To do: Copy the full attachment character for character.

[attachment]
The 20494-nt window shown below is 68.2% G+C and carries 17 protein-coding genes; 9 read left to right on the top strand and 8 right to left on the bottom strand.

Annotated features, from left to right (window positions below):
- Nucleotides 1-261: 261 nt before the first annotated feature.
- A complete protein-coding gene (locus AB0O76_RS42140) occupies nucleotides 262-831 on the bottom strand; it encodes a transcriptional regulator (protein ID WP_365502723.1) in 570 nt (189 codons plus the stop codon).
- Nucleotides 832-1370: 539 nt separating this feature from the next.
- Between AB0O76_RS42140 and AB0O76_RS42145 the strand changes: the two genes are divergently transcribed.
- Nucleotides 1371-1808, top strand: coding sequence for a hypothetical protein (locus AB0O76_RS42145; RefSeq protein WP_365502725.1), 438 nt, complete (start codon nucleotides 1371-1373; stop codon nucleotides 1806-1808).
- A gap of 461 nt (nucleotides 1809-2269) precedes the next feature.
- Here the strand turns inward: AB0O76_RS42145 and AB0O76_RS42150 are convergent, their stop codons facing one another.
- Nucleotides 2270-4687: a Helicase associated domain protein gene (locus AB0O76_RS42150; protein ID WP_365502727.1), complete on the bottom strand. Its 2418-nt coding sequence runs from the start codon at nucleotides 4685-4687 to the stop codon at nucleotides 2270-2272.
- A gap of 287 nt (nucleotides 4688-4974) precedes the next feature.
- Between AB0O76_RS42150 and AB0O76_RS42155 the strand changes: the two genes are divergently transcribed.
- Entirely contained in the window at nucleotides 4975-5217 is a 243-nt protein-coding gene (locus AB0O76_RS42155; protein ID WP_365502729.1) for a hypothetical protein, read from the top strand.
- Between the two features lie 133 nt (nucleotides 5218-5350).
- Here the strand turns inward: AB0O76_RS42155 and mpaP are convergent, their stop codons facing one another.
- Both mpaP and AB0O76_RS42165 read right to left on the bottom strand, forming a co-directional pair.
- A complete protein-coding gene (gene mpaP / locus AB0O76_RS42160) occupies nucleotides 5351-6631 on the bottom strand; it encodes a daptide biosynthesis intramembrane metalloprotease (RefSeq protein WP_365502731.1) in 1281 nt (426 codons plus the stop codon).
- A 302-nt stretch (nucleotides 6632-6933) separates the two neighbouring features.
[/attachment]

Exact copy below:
The 20494-nt window shown below is 68.2% G+C and carries 17 protein-coding genes; 9 read left to right on the top strand and 8 right to left on the bottom strand.

Annotated features, from left to right (window positions below):
- Nucleotides 1-261: 261 nt before the first annotated feature.
- A complete protein-coding gene (locus AB0O76_RS42140) occupies nucleotides 262-831 on the bottom strand; it encodes a transcriptional regulator (protein ID WP_365502723.1) in 570 nt (189 codons plus the stop codon).
- Nucleotides 832-1370: 539 nt separating this feature from the next.
- Between AB0O76_RS42140 and AB0O76_RS42145 the strand changes: the two genes are divergently transcribed.
- Nucleotides 1371-1808, top strand: coding sequence for a hypothetical protein (locus AB0O76_RS42145; RefSeq protein WP_365502725.1), 438 nt, complete (start codon nucleotides 1371-1373; stop codon nucleotides 1806-1808).
- A gap of 461 nt (nucleotides 1809-2269) precedes the next feature.
- Here the strand turns inward: AB0O76_RS42145 and AB0O76_RS42150 are convergent, their stop codons facing one another.
- Nucleotides 2270-4687: a Helicase associated domain protein gene (locus AB0O76_RS42150; protein ID WP_365502727.1), complete on the bottom strand. Its 2418-nt coding sequence runs from the start codon at nucleotides 4685-4687 to the stop codon at nucleotides 2270-2272.
- A gap of 287 nt (nucleotides 4688-4974) precedes the next feature.
- Between AB0O76_RS42150 and AB0O76_RS42155 the strand changes: the two genes are divergently transcribed.
- Entirely contained in the window at nucleotides 4975-5217 is a 243-nt protein-coding gene (locus AB0O76_RS42155; protein ID WP_365502729.1) for a hypothetical protein, read from the top strand.
- Between the two features lie 133 nt (nucleotides 5218-5350).
- Here the strand turns inward: AB0O76_RS42155 and mpaP are convergent, their stop codons facing one another.
- Both mpaP and AB0O76_RS42165 read right to left on the bottom strand, forming a co-directional pair.
- A complete protein-coding gene (gene mpaP / locus AB0O76_RS42160) occupies nucleotides 5351-6631 on the bottom strand; it encodes a daptide biosynthesis intramembrane metalloprotease (RefSeq protein WP_365502731.1) in 1281 nt (426 codons plus the stop codon).
- A 302-nt stretch (nucleotides 6632-6933) separates the two neighbouring features.